The Next Chapter
As an author it’s pretty easy to see your life as chapters in a book. For me the titles of those chapters come rather quickly to mind: Growing Up, High School, Baseball, San Diego State, The Real World, Married with Children, Sports Illustrated, ABC News, CBS Sports, Real Sports, CBS News, 60 Minutes and 60 Minutes Sports. And now…
…As one page turns to another I’m starting the next chapter of my professional life. I’ll still be telling stories – that’s never really changed - just not on network television as often as I have in the past. Instead, having recently celebrated my 65th birthday, I’ve decided to dial back on the daily grind and spend more time doing something that’s long been a passion of mine: producing and writing documentary films.
In the past I’ve been involved in co-writing and co-producing a couple of critically-acclaimed docs – “A City on Fire - The Story of the 1968 Detroit Tigers,” in conjunction with HBO’s “Sports of the 20th Century” series and “Lawrence Phillips – Running For His Life” for Showtime. I’ve loved the entire process of assembling long form pieces. Now I’m jumping into that pool with both feet.
In the future I’ll be working with the likes of Academy Award-winning director Alex Gibney. Alex and his Jigsaw Productions recently acquired the rights to “Tiger Woods,” the No. 1 New York Times best-selling book I co-authored with Jeff Benedict, my dear friend and longtime writing partner. I’m thrilled to report our book will form the basis of a four-hour documentary mini-series to air on HBO in late 2019 or early 2020. I’ll also be working with the incredibly talented Nanette Burstein on a “30 for 30” film for ESPN based on the life of former NFL quarterback Steve McNair. There’s also an upcoming dramatic series in the works at Starz based on “The System,” another NYT bestseller Jeff and I wrote, along with several other inspiring projects.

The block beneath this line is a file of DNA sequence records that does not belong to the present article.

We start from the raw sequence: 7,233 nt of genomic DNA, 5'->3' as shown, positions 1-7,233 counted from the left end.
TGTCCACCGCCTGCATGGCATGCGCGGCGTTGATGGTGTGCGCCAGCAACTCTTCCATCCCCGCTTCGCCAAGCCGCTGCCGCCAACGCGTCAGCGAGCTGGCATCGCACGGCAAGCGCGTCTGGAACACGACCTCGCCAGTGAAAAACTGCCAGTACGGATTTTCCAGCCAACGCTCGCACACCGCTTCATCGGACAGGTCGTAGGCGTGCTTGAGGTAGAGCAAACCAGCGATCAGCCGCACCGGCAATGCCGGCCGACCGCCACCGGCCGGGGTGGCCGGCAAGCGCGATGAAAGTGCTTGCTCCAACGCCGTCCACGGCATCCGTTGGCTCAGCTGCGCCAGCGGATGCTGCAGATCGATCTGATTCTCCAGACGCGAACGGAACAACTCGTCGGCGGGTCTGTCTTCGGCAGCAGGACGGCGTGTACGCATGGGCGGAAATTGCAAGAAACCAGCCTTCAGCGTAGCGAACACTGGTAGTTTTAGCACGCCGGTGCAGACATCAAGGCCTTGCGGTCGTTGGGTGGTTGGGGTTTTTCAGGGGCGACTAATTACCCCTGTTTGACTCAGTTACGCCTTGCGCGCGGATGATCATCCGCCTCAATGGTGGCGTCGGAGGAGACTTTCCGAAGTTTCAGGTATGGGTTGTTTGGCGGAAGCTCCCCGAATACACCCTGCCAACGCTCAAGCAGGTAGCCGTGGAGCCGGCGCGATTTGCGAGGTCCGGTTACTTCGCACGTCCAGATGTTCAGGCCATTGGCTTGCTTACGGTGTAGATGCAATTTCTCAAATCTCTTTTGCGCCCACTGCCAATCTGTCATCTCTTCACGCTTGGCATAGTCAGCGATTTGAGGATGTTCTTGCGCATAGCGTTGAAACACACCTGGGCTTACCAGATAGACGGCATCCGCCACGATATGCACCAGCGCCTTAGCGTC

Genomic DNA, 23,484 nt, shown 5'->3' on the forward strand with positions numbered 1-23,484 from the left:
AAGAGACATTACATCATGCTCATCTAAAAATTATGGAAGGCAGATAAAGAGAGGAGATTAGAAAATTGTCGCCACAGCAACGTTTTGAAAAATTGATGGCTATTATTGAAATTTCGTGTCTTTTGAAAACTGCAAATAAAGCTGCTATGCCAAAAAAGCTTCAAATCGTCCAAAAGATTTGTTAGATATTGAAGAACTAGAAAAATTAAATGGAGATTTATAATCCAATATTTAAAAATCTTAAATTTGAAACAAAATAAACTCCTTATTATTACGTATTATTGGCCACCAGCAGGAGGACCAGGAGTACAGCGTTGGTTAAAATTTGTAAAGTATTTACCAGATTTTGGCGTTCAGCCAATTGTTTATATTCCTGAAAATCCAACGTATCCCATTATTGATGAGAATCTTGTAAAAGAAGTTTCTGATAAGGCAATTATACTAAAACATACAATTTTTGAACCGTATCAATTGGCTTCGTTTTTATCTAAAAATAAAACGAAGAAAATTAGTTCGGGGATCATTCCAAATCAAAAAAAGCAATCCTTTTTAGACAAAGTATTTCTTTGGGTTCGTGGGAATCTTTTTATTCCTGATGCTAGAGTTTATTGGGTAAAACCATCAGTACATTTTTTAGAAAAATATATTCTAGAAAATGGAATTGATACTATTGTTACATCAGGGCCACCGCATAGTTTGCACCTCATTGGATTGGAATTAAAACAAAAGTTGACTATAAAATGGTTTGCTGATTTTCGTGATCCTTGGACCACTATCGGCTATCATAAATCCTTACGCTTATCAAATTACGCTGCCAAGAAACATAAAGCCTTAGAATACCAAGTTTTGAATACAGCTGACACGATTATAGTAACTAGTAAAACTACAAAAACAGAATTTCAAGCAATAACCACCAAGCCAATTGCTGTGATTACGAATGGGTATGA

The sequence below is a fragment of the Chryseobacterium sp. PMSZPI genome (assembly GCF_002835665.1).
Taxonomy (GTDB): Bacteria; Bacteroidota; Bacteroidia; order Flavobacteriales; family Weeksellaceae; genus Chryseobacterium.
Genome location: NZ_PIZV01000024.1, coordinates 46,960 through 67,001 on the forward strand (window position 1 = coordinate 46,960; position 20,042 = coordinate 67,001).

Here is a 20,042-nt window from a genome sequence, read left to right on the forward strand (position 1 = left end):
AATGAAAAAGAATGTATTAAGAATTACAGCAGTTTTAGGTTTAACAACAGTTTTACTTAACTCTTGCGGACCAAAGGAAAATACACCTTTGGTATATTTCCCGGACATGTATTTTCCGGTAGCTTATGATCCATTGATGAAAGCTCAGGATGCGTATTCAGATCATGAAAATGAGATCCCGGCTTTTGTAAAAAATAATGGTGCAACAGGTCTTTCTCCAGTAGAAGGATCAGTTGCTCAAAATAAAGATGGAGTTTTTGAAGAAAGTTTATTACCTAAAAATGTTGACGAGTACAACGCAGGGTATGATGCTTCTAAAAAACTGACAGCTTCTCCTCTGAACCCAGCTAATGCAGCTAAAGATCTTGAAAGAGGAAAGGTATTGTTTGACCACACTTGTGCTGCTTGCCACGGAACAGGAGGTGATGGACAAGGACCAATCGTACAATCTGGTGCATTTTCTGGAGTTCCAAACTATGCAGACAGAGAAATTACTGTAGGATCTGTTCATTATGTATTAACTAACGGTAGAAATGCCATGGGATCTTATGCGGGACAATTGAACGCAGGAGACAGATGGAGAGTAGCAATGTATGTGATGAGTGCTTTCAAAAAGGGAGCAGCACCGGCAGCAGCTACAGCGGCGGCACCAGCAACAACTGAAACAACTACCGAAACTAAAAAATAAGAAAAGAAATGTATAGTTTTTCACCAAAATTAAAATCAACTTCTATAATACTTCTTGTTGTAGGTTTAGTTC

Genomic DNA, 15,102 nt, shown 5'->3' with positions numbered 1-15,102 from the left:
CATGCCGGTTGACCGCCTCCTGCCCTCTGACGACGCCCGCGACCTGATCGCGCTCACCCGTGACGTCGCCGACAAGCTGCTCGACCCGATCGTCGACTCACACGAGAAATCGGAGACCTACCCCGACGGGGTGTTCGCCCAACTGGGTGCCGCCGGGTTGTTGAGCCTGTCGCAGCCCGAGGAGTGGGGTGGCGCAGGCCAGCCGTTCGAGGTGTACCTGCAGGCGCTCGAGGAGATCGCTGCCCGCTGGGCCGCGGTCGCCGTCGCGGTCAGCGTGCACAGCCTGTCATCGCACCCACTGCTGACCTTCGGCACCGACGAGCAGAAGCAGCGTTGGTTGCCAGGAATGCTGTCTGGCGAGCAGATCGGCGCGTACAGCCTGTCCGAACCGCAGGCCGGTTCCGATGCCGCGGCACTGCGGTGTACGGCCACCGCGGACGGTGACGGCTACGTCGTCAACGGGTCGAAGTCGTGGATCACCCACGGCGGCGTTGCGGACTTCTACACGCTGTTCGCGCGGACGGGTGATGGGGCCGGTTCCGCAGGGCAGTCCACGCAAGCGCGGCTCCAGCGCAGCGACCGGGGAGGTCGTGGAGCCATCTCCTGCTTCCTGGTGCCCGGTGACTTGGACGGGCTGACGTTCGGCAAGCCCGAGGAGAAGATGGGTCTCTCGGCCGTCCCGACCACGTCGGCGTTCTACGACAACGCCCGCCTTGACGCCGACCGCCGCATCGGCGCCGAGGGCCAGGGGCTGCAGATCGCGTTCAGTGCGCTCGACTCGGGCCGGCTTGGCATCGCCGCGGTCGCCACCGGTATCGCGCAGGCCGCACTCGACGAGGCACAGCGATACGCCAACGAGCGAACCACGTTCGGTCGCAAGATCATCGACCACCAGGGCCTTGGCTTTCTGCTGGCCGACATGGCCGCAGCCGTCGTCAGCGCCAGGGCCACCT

It’s funny, but when I started doing the math I discovered much of my professional life could be broken down into blocks of seven to 10 years. Seven years at Sports Illustrated; eight at ABC News; 10 more at CBS Sports and HBO Sports; another seven as the Chief Investigative Correspondent for CBS News; five more at “60 Minutes” and “60 Minutes Sports” until Showtime cancelled the sports show out of nowhere 18 months into a three-year renewal. That makes more than 35 years of what I like to call tightrope journalism - five decades of walking on a very high wire. Now I’m ready to off that wire – at least on a daily basis - and put my storytelling talents to use in other ways.
I also plan to give back to the only job I’ve ever wanted: telling stories. One way will be in journalism seminars centered around the art of reporting, writing and interviewing no matter the form or format. If you happen to be interested you can contact me through this site. My personal assistant Allie Nick will be happy to help.
So on to the next chapter. Let’s call it…A Passion Play.